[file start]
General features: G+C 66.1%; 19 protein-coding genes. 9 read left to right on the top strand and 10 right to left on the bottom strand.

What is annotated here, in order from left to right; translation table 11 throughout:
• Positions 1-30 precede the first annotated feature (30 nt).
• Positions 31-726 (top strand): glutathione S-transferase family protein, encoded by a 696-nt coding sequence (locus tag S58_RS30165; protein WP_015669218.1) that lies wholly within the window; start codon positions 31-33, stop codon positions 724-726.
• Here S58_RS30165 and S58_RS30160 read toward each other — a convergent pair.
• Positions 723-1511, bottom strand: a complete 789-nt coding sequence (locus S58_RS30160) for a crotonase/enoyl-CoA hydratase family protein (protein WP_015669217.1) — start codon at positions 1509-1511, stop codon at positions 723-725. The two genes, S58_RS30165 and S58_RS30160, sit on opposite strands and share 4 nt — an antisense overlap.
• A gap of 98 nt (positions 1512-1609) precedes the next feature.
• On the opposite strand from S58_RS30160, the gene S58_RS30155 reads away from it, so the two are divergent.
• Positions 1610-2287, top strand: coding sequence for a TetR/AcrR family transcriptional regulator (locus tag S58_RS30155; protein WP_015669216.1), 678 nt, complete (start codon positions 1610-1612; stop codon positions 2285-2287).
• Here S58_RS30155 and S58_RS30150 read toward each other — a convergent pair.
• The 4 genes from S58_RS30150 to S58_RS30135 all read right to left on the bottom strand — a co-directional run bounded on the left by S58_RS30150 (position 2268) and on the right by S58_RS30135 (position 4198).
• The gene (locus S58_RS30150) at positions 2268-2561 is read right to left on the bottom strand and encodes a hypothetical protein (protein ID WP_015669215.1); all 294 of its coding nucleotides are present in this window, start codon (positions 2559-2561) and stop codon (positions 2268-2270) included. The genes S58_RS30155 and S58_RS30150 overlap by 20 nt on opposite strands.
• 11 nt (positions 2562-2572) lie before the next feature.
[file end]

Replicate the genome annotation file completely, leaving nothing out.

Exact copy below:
General features: G+C 66.1%; 19 protein-coding genes. 9 read left to right on the top strand and 10 right to left on the bottom strand.

What is annotated here, in order from left to right; translation table 11 throughout:
• Positions 1-30 precede the first annotated feature (30 nt).
• Positions 31-726 (top strand): glutathione S-transferase family protein, encoded by a 696-nt coding sequence (locus tag S58_RS30165; protein WP_015669218.1) that lies wholly within the window; start codon positions 31-33, stop codon positions 724-726.
• Here S58_RS30165 and S58_RS30160 read toward each other — a convergent pair.
• Positions 723-1511, bottom strand: a complete 789-nt coding sequence (locus S58_RS30160) for a crotonase/enoyl-CoA hydratase family protein (protein WP_015669217.1) — start codon at positions 1509-1511, stop codon at positions 723-725. The two genes, S58_RS30165 and S58_RS30160, sit on opposite strands and share 4 nt — an antisense overlap.
• A gap of 98 nt (positions 1512-1609) precedes the next feature.
• On the opposite strand from S58_RS30160, the gene S58_RS30155 reads away from it, so the two are divergent.
• Positions 1610-2287, top strand: coding sequence for a TetR/AcrR family transcriptional regulator (locus tag S58_RS30155; protein WP_015669216.1), 678 nt, complete (start codon positions 1610-1612; stop codon positions 2285-2287).
• Here S58_RS30155 and S58_RS30150 read toward each other — a convergent pair.
• The 4 genes from S58_RS30150 to S58_RS30135 all read right to left on the bottom strand — a co-directional run bounded on the left by S58_RS30150 (position 2268) and on the right by S58_RS30135 (position 4198).
• The gene (locus S58_RS30150) at positions 2268-2561 is read right to left on the bottom strand and encodes a hypothetical protein (protein ID WP_015669215.1); all 294 of its coding nucleotides are present in this window, start codon (positions 2559-2561) and stop codon (positions 2268-2270) included. The genes S58_RS30155 and S58_RS30150 overlap by 20 nt on opposite strands.
• 11 nt (positions 2562-2572) lie before the next feature.